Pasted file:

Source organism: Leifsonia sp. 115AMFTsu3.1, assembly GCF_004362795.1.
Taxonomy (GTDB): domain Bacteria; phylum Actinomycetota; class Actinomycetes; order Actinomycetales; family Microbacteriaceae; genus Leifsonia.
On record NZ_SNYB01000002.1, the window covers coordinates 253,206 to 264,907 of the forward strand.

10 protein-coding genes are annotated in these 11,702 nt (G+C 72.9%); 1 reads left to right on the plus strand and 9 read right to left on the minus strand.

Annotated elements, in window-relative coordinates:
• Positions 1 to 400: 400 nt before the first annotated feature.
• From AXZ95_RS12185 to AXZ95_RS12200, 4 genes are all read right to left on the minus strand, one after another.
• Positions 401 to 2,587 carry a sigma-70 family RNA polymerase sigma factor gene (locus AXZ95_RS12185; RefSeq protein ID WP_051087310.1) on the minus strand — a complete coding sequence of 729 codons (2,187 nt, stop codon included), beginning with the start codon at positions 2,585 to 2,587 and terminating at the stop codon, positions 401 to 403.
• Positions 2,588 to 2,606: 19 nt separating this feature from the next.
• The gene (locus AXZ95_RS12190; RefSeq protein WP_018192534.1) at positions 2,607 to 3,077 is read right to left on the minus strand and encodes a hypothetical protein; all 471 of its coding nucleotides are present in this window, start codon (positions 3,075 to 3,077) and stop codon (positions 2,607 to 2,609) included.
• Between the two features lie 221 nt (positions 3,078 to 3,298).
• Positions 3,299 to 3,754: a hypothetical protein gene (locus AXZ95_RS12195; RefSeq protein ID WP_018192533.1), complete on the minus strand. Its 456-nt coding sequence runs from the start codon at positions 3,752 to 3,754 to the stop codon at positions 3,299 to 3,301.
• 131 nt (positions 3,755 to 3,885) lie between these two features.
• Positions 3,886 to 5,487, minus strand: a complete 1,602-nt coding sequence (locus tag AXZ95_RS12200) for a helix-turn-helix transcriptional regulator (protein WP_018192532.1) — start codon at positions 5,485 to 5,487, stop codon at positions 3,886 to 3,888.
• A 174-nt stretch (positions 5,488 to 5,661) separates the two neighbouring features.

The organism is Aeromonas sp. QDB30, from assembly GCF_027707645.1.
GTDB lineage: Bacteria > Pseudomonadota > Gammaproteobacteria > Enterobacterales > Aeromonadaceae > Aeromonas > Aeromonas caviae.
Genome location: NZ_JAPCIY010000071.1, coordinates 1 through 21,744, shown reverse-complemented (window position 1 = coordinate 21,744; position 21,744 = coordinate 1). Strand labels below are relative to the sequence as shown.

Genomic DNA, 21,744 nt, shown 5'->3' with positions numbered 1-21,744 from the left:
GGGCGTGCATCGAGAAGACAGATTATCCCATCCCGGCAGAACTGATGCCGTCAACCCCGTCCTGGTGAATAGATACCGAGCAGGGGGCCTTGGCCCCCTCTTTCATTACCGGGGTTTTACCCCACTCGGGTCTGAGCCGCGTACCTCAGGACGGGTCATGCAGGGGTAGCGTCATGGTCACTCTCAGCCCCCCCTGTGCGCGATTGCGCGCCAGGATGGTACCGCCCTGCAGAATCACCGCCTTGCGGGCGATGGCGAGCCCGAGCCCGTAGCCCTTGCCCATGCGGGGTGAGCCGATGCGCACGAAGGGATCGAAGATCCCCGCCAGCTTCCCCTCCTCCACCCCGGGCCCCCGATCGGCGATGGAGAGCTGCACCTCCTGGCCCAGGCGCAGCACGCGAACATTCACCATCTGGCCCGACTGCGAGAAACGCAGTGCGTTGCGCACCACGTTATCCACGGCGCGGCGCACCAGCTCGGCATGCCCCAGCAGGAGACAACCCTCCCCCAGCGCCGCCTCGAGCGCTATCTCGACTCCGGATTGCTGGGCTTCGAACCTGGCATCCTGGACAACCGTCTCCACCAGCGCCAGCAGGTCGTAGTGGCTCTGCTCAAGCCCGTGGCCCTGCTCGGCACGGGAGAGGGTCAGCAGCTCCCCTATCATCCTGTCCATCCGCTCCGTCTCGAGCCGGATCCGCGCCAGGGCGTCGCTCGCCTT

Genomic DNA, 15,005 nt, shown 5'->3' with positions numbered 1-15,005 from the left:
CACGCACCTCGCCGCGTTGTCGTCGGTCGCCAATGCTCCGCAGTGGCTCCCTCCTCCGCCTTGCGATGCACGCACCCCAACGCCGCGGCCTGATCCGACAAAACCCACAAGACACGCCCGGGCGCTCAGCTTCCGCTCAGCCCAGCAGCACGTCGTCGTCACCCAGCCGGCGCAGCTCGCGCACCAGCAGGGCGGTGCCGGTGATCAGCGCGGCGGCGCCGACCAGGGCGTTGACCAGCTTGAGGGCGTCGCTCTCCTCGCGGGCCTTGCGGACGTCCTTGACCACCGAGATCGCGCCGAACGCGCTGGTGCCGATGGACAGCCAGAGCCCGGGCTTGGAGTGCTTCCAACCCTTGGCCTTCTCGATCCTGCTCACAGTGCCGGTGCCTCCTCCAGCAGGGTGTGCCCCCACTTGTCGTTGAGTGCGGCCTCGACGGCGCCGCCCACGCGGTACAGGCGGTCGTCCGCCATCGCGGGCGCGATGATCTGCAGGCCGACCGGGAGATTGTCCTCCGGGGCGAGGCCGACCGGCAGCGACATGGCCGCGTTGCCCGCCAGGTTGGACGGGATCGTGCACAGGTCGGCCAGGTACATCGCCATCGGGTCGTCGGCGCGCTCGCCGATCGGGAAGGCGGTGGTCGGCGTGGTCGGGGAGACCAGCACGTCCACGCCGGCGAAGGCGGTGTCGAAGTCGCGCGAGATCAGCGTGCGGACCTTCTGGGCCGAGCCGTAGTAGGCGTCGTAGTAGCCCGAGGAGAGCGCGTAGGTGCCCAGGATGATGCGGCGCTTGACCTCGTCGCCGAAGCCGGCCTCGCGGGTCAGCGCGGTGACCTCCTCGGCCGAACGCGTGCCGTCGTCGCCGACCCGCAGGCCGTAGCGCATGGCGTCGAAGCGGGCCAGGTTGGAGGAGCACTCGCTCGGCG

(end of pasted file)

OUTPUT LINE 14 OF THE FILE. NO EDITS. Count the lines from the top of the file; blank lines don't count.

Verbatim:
• Positions 3,886 to 5,487, minus strand: a complete 1,602-nt coding sequence (locus tag AXZ95_RS12200) for a helix-turn-helix transcriptional regulator (protein WP_018192532.1) — start codon at positions 5,485 to 5,487, stop codon at positions 3,886 to 3,888.